"We are essentially at the top of the food chain on this planet because we are the smartest species that was created."
Still, he adds, "But creating a smarter species than we could possibly be worrying."
Severity: 9/10  The nuclear war is possibly the largest talked about and foreseen the end of the world.
The huge stock of weapons after the Second World War as well as the increasing tensions between superpowers like the USA, Russia and China in recent years can lead to catastrophes.
The largest and most powerful thermal-nuclear bomb ever detonated was the RDS-220 hydrogen bomb, Kno wn as the "Zar Bomba."
The atomic weapon was transferred to the Soviet Union on October 30, 1961 Anniversary Tested.
Nuclear war is perhaps the most discussed and anticipated way the world will end (File photo)  But the devastating bomb had the explosive power of 3,800 Hiroshima bombs and sent a mushroom cloud of 130,000 feet or four and a half Mount Everest high.
It is estimated that up to 166,000 people were killed in the attack on Hiroshima. This means that a "Zar Bomba" has the potential to wipe out 630,800,000.
This is about two of the United States.
Mr. Walsh describes the nuclear threat as "the last curtain on humanity."
[Nuclear war] is still a big problem and has actually deteriorated in recent years, as you have seen. Together with the US under Trump and Russia under Vladimir Putin they both withdraw from the global arms control treaties ", says Walsh.
Commenting on the massive Nyonoksa explosion in Russia on August 8, he adds, "You know, a few weeks ago, we saw the accident related to one of its nuclear weapons programs in Russia.
"This is quite disturbing and you see a lot of aggression both there and in China."
In his book, Mr. Walsh deals with the history of the atomic bomb, and traces it back from its origins during the Second World War to the Cold War to its own experience of the nuclear threat.
He Notes US Scientists and Military Chiefs at the Time It was the largest and most powerful thermal-nuclear bomb ever detonated, the hydrogen bomb RDS-220, known as the "Tsar Bomba". (pictured) ” class=”blkBorder img-share” />
He believes that the short-term success of a more powerful nuclear arsenal for politicians overshadows any attempt to investigate the long-term threat.
He says, "I think we have to choose leaders smart enough to retreat from the brink of war, we must realize what we are doing towards the end of the Cold War, where leaders come together and make contracts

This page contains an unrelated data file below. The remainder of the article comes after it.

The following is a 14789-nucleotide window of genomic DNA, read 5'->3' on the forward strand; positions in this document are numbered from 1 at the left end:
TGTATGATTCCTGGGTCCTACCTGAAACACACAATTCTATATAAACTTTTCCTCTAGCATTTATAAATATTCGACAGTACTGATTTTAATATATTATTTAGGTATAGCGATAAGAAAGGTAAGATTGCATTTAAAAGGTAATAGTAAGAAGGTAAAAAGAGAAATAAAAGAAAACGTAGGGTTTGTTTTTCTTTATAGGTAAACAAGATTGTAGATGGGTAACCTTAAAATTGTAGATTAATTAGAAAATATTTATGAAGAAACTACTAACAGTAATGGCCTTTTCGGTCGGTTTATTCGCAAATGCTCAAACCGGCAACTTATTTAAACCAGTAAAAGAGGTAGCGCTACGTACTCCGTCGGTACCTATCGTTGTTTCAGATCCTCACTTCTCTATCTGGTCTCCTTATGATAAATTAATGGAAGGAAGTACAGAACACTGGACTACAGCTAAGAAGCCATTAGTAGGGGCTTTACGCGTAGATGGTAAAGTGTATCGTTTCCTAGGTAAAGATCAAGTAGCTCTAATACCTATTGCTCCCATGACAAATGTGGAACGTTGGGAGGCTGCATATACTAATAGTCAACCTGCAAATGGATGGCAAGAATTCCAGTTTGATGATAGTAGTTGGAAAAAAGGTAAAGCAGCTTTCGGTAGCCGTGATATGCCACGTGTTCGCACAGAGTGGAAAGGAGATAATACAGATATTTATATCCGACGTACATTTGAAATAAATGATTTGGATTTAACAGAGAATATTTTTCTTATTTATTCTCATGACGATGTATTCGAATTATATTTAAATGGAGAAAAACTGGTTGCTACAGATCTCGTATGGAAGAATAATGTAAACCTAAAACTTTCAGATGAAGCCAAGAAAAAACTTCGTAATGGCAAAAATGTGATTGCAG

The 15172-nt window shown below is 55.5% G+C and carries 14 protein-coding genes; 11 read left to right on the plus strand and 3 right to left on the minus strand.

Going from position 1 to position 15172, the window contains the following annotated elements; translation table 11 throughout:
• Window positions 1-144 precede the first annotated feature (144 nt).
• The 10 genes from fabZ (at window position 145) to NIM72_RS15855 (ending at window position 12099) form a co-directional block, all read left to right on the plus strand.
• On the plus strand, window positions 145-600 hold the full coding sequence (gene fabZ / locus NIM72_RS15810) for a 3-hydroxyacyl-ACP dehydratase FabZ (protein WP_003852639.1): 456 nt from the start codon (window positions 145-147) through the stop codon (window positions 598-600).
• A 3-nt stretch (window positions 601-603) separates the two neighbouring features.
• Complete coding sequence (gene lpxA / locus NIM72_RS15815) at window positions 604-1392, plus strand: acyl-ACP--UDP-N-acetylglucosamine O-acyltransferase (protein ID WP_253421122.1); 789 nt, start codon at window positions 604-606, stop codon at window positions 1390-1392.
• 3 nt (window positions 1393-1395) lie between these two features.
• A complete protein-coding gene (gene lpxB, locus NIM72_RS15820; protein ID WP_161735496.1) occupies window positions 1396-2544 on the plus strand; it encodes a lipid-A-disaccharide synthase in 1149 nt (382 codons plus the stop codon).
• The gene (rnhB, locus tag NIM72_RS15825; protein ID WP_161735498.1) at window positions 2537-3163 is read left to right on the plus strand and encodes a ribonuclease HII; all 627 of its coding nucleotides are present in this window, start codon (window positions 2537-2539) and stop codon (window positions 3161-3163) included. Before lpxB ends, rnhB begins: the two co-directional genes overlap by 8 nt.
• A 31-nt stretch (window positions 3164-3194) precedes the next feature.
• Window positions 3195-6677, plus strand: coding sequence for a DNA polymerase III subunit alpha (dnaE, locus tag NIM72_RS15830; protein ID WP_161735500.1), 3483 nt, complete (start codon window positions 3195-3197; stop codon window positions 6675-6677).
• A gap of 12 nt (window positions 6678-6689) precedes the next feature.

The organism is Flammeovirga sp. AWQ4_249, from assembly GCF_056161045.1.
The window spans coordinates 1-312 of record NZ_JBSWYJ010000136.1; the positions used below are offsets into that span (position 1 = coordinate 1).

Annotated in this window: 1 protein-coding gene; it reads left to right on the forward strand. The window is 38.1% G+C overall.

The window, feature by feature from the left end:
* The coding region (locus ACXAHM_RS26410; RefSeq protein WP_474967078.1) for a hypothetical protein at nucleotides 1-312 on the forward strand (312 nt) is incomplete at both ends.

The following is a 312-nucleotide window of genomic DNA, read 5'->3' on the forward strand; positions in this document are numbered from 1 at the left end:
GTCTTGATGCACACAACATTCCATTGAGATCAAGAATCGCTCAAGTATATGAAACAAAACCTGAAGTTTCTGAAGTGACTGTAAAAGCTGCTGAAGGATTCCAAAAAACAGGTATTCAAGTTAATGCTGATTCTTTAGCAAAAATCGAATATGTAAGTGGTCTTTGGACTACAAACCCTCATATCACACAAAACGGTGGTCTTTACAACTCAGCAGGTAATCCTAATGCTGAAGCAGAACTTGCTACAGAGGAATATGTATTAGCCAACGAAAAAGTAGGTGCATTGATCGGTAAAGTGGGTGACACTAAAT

"We need people, the public, to get them moving in. Once there was a public opinion about it, but nowadays they are not so closely related anymore."  In a man's daily life, the prospect of nuclear war remains unlikely and unthinkable scenario, says Walsh.
It "still defies reality," he adds.
Despite the threats posed by the other seven in Factors being discussed in his book, nuclear power is the "most significant existential risk we are exposed to now, today."
He relates that there is no defense against them and that they have the potential to "deny ruin the entire planet and even destroy our species ".
A human being remarks, "It makes me angry to know that my son was born into a world where this fear is very real again."
Still, Mr. Walsh discusses the things people can do to survive a nuclear war.
Perhaps surprisingly, he says, "Ducking and covering is actually a good piece of advice."
However, this only applies to small nuclear weapons such as kilotonnes bomb.
In the case of a complete nuclear war, he cites the historian Alex Wellerstein the words: "One can not do much."
Supervolcanoes are the most dangerous natural threat to existence, according to Walsh.
Dangerous asteroids can be traced decades before they could affect the Earth, whereas humans know far less about the much more obvious threats to volcanoes at home.
And super eruptions could be planned at any time, said Mr Walsh Jonathan Rougier, a scientist from Bristol University , citing that an explosion could occur every 17,000 years.
Supervulkane (photo archive) are the most dangerous natural existential threat food, according to Mr. Walsh  The last one was more than 26,000 years ago, which made us overdue.
Mr. Walsh calls the Yellowstone Park in Wyoming a sobering example.
The world's most famous super volcano has had three super eruptions in the last 2.1 million years, and it is still very active, writes Mr. Walsh.
If it exploded, it would destroy life as Magna spurts out of its 28-mile-wide caldera, which was caused by the last explosion 640,000 years ago.
Mr. Walsh outlines how the Super Volcano could possibly end this world.
There would be violent earthquakes as magma rages on the earth's surface, followed by a "titanium eruption" when the giant toxic discharge breaks through.
Lava would devour 40 miles around the National Park and continue to spit ash and gas for days on end.
It is these gases that pose the greater threat to life on Earth as they rush 15 miles into the atmosphere, plunging much of the US into darkness and ripping people apart of tissues and eating their lungs. [1 9659105] Mr. Walsh cites Yellowstone Park (pictured) in Wyoming as a sobering example. The world's most famous super volcano has experienced three super eruptions in the last 2.1 million years, writes Walsh, and he is still very active. ” class=”blkBorder img-share” />
As a sober example, Walsh calls Yellowstone Park (pictured) in Wyoming. The world's most famous super volcano has experienced three super eruptions in the last 2.1 million years, writes Walsh, and is still very active.